Trying to fix the problem of sin by “doing” stuff is like painting a dead man’s tomb. (Matt. 23:27–28) It’s like telling a drowning man to swim harder. The Pharisees were experts at this. (Mark 7:1–9; cf. Matt. 23) Shouting at a drowning man for him to swim harder won’t fix his problem. In fact, it only makes the problem worse. You can’t discipline your heart out of the problem; you can’t “do” your way out of sin. This is because sin “is more than wrong actions, unkind words, and even evil thoughts we never express. Sin is a perverted principle or moral force in our hearts, our inner beings.” (Bridges, 34) The root of all sins, in essence, is a conscious decision to distrust God’s goodness, believing that his grace and salvation is not enough, that he’s not enough, and instead, trusting more in false-promises. We opt to hunt for security from money, the right friends, sex, alcohol, success in our career and in our ministries, etc. But the truth is, sin always over-promises and under-delivers. Regardless of what you think you’ll get out of it, sin will never, ever follow through — it always leaves you wanting more. At the core of our problems and hardships and brokenness lies an unbelieving heart.
This temptation to distrust or disbelieve God goes all the way back to Adam and Eve’s fall in the Garden. (Gen. 3) They both distrusted that what God gave them was enough; they doubted God’s Word and promise. And Satan’s game is still the same today. His goal is to cause you to doubt and discredit what God has done and given you in his Son, Jesus Christ. The “fruits” of sin, therefore, are battled by attacking the root of sin: your heart. (Mark 7:21–22; 1 Cor. 6:9–11; Gal. 5:19–21; Col. 3:5–9) This battle is not won by working and doing, but by believing and remembering that all we have and everything we need is already ours in Jesus. True rescue, for the drowning man and the sinning man (all of us), only comes when we stop swimming, thrashing, and fighting and we simply relax, we rest, knowing that the Rescuer has far greater ability to save.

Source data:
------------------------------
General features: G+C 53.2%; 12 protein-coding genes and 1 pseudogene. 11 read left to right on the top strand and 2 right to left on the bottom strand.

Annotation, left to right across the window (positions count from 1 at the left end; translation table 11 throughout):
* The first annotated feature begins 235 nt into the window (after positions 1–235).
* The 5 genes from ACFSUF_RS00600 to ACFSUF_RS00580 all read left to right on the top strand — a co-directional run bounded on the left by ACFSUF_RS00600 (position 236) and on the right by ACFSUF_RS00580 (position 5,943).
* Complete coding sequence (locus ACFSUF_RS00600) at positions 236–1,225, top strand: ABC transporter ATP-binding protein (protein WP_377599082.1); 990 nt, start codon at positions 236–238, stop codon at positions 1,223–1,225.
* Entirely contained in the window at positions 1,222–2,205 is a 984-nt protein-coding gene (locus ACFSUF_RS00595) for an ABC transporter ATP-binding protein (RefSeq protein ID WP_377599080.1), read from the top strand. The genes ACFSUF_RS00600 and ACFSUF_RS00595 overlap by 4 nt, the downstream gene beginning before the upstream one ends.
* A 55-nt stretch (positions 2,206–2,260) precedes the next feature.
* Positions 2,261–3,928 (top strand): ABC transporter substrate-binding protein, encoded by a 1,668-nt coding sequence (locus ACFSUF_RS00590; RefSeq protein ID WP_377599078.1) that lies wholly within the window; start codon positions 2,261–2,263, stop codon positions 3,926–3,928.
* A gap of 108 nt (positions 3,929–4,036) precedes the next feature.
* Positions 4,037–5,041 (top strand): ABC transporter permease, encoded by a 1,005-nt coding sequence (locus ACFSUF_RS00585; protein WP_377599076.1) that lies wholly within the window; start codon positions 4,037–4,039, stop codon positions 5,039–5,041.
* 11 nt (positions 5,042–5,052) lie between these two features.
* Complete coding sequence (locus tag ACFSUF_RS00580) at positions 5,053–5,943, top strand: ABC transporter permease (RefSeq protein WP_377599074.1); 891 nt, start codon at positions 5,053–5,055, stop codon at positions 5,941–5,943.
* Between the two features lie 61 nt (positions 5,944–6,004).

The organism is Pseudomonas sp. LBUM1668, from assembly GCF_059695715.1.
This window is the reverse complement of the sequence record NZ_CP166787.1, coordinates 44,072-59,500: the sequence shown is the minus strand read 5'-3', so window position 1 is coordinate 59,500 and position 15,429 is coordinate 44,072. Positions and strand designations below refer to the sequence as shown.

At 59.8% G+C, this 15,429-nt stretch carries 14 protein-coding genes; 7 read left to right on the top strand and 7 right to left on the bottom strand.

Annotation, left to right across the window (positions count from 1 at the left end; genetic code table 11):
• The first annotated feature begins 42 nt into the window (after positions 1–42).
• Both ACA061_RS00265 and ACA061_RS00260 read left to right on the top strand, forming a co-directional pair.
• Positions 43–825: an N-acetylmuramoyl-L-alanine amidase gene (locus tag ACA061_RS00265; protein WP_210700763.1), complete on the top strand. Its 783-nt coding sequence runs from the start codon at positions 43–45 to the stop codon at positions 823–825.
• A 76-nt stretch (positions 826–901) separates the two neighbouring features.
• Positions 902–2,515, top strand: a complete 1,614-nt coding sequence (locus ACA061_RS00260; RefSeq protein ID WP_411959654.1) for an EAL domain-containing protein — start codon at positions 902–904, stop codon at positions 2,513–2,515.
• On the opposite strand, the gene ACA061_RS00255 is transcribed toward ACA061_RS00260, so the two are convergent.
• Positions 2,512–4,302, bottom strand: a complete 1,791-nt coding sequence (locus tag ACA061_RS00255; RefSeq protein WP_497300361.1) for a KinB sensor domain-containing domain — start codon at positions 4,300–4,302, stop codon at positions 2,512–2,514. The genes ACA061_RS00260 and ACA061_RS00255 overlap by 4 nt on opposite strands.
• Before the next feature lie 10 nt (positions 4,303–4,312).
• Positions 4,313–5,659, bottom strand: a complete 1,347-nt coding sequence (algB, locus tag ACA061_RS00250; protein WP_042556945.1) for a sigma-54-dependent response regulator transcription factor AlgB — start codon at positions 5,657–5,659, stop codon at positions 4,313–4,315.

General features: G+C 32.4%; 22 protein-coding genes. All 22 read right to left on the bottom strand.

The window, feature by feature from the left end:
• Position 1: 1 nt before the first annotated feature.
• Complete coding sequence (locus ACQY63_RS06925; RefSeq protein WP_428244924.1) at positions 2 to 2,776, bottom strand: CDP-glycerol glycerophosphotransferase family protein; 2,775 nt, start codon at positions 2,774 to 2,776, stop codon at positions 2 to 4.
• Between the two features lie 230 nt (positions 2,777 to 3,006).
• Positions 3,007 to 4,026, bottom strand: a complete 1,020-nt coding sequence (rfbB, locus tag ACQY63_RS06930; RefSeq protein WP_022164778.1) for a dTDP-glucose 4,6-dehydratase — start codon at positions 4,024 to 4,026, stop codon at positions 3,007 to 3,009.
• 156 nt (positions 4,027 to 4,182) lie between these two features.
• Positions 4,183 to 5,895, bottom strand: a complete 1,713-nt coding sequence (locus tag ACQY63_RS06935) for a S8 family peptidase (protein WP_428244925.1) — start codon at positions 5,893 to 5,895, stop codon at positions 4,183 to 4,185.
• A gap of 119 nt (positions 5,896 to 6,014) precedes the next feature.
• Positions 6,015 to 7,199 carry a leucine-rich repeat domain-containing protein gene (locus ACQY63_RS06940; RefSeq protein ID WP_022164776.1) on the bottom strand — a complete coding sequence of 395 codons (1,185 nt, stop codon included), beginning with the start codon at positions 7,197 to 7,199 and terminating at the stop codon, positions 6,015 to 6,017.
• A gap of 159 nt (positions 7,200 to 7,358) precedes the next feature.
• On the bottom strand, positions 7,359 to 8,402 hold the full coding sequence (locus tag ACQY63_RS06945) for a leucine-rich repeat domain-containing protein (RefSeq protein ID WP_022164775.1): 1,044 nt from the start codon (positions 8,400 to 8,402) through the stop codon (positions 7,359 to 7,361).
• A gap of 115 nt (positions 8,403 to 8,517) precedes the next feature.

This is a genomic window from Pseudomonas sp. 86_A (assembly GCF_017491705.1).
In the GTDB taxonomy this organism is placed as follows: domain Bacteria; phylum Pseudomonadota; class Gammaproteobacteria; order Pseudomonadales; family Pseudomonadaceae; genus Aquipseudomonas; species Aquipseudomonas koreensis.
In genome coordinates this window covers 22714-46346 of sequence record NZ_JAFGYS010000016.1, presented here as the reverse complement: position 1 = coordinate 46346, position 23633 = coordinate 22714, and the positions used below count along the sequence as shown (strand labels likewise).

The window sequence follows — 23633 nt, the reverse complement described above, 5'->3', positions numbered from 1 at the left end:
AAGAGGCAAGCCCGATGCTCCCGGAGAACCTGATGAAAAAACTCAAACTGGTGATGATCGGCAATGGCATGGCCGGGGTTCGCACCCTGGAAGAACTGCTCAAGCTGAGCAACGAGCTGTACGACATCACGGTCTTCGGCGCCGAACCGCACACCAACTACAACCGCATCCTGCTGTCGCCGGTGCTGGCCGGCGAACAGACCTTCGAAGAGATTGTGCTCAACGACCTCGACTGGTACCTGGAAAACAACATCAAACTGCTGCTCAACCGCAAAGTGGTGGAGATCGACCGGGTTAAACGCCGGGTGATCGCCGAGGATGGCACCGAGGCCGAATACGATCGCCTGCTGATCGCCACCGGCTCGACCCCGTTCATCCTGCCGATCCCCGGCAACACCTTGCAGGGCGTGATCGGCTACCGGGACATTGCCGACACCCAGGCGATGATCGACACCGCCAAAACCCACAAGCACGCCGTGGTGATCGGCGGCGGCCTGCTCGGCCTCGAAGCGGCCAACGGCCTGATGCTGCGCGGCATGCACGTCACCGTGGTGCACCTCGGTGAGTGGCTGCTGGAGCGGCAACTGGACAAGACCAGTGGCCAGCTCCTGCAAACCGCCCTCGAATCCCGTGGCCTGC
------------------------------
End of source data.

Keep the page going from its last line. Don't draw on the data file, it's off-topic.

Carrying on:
The office of faith is not to work, but to cease working; not to do anything, but to own that all is done; not to bring near the righteousness, but to rejoice in it as already near. (Bonar, 85)
“His divine power has granted to us all things that pertain to life and godliness, through the knowledge of him who called us to his own glory and excellence.” (2 Pet. 1:3) If we really want to cultivate a culture of grace for our youth, we must never forget that discipleship happens in spite of us, not because of us. True Christian living is all about greater and greater dependence on Jesus’s work for us on the cross. It’s believing, remembering, and re-learning the gospel daily, continually, hourly! “This is the work of God, that you believe in him whom he has sent.” (John 6:29)
The more you recall what Jesus has done, the less you’ll doubt it. And the less you doubt, the more you’ll realize that the recurring sins in your life have already been conquered — “Not that we are sufficient in ourselves to claim anything as coming from us, but our sufficiency is from God.” (2 Cor. 3:5) “For the Lord will be your confidence and will keep your foot from being caught.” (Prov. 3:26) Here is the message for ourselves and our youth: on your own, fixing the problem of sin is impossible — but fortunately, we serve a God of implausible miracles.
This article was originally written for Rooted Ministries.
Horatius Bonar, God’s Way of Peace: A Book for the Anxious (London: James Nisbet & Co., 1864).
Jerry Bridges, The Transforming Power of the Gospel (Colorado Springs, CO: NavPress, 2012).